When You Don’t Need a Website
I wrote before about why you need a website. But… honesty compels me to write this follow up and confess. There are a few, very, very occasional situations in which I would NOT recommend someone create a website. Gasp!
Diving right in.
You Don’t Need a Website If…
… your business is an MLM.
I know, I talked before about my personal (and not-so-personal) objections to MLMs. But the truth is that it’s a business model that’s not going away any time soon. AND it’s one of the few cases where you’ll do just as well, if not better, with a Facebook group and/or Instagram page than setting up your own site.
The market is so highly saturated with Doterra, Juice+, and Avon products that you’re not going to be able to rank competitively in searches for them. And you’ll probably be selling products through the MLM company’s page, or using a simple payment service like PayPal. So a website, while always a plus, really isn’t going to help you stand out from your fellow consultants.
My Recommendation: Facebook groups, Instagram, face-to-face networking events
… you want to sell photos.
NOT if you’re a photographer! If you want to book your services, absolutely have a website with information about your style, your portfolio, and so on. But if you want to sell photos you’ve already taken and you have no interest in working with people, then a website might be reinventing the wheel. Stock photo websites don’t pay a ton, BUT they get your photos in front of many, many more eyes and it’s basically passive income after the initial work.
My Recommendation: Shutterstock, iStock, RYBF (Other suggestions here)
… you specialize in hand-crafted artwork or gifts.
I do think a website is a plus, and this is a case where you might be able to compete for SEO if your particular product is niched down enough. HOWEVER more people will find you through searches on Etsy and other well-known marketplace websites. I’ve even seen sellers with their own website who then direct users to their choice of marketplace websites to buy the product. You could also sell on both your site and those 3rd party sites, but if you want to skip all the payment handling, security issues, and so on, Etsy could make your life easier.
My Recommendation: Etsy, Amazon (Other suggestions here)
… you freelance in an (extremely) self-explanatory field.
We have someone who cleans our house twice a month. I’ve never asked, but I’d be surprised if she had a website. Her referral game is strong and everyone has the same general expectations for what a clean house looks like. Now, if she wanted to brand herself as a business and grow, then a website might be necessary. But for now, the referrals seem to work.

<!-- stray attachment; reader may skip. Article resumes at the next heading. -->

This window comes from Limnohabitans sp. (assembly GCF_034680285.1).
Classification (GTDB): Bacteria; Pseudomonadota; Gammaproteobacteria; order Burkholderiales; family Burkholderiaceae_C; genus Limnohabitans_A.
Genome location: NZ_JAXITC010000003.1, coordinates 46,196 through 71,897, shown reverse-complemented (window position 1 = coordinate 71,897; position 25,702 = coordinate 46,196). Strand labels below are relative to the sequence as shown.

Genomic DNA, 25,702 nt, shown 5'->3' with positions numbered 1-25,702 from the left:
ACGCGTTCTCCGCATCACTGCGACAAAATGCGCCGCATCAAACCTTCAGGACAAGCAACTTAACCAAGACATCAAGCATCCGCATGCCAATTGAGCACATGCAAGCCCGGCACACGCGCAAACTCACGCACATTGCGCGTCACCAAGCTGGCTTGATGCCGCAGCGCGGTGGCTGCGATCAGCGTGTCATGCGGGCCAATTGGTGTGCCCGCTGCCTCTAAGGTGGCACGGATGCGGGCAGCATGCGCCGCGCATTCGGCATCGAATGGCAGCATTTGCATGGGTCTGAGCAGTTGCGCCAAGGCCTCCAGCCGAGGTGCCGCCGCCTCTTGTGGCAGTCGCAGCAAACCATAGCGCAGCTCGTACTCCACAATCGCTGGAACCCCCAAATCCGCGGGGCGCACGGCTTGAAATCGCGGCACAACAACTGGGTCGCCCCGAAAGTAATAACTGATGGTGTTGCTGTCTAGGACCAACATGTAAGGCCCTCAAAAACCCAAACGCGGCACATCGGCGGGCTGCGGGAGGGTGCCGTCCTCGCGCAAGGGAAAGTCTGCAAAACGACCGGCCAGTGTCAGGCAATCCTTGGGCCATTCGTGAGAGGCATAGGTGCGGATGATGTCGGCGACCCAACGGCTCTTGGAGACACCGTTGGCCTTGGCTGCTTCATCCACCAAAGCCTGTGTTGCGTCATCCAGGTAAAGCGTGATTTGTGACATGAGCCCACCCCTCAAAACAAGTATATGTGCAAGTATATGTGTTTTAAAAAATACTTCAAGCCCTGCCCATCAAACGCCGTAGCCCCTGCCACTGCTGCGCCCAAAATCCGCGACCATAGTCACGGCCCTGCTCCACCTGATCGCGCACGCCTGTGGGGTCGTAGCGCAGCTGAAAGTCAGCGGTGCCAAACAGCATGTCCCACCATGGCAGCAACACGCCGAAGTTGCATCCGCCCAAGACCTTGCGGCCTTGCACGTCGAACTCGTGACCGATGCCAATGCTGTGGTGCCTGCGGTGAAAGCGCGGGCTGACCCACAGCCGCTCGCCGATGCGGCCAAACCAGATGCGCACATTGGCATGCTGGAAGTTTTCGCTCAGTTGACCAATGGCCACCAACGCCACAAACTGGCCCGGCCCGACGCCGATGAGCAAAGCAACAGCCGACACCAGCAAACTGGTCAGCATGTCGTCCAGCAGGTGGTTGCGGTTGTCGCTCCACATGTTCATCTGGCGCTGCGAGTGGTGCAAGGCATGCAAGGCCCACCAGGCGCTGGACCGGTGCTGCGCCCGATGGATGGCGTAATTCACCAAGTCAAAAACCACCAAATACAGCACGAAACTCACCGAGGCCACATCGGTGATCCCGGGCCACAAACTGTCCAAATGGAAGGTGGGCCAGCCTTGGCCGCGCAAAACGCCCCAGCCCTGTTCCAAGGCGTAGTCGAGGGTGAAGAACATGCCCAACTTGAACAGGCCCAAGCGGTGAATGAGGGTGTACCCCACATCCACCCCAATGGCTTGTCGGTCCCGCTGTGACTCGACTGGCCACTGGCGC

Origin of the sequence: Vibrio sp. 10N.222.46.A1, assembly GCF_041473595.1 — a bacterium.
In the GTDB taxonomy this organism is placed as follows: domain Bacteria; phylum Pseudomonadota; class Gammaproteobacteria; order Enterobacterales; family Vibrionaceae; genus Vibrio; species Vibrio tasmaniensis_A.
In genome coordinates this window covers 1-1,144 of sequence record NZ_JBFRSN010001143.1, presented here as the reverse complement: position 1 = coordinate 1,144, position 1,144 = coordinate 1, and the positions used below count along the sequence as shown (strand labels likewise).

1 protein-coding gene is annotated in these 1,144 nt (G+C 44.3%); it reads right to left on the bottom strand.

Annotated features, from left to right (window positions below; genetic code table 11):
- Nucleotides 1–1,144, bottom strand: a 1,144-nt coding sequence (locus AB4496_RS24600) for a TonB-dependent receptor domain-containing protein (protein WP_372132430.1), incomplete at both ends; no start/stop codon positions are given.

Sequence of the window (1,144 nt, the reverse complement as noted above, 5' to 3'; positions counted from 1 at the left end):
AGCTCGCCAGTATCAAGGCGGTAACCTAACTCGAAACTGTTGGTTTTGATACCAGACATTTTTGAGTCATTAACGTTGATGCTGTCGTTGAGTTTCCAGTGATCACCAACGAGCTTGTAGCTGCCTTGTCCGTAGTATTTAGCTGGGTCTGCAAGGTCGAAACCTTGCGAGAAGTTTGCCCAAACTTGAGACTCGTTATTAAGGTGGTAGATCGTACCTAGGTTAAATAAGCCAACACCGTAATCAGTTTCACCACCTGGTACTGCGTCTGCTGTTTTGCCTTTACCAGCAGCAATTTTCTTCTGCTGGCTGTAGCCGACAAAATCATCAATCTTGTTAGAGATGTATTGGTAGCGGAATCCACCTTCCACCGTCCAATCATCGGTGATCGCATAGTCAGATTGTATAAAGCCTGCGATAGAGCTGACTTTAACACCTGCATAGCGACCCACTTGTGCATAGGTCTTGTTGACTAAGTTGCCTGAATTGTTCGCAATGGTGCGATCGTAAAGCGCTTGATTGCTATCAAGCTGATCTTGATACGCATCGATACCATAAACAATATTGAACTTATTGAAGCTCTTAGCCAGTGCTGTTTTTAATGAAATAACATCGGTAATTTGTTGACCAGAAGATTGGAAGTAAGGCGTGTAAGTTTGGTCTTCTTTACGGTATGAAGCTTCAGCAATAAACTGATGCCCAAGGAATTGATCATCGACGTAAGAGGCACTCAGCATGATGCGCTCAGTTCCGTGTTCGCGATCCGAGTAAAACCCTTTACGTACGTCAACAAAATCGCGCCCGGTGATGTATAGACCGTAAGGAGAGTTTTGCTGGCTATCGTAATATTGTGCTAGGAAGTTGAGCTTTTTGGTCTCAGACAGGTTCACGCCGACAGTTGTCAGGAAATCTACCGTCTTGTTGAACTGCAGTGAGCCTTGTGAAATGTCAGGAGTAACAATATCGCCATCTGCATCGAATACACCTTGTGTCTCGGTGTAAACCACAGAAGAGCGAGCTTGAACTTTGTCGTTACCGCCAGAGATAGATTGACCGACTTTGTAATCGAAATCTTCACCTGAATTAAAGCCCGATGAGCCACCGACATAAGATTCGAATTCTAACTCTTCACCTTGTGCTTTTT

Similarly, a dog-walker, nanny, or personal assistant could probably go the freelance/contractor route without too many people asking for a website with more explanation. Not to mention that there are tons of freelancer listings to add your name and information to. So it would probably be cheaper to make a profile on Care.com than to build your own website.
My Recommendation: Face-to-face networking, Care.com for nannies and dog walkers, for everyone else literally google what you’re trying to offer and see which sites pop up on the first page. That’s your best chance of being found by clients.
… you haven’t tested your business idea yet.
Unless you’re designing websites (and sometime even then) you can get started without a website! In fact, I highly recommend poking around, doing your research, and, if at all possible, doing a few test runs of your business idea before buying all the stuff. Especially if you’re a service based business, work with a few people and then when you do build a site, you’ve already got case studies and testimonials to put on it.
My main reason for suggesting this is that I hate to see people invest their time and money only to decide they don’t actually want to do X. So even if you don’t want to wait, at least have a business plan put together and know that your idea is viable. My own business started on the side and continues to grow slowly. You might not be as cautious as I am, but I don’t think it’s ever a bad idea to research first and invest later.
My Recommendation: Do a few client projects to get started (for free if necessary), research similar businesses, make a business plan
Don’t See Yourself in This List?
Wondering if your business is another exception I forgot to mention? Schedule a free consultation with me and I’ll give you my honest opinion. Even if that opinion is, “Yeah, you don’t need this right now.”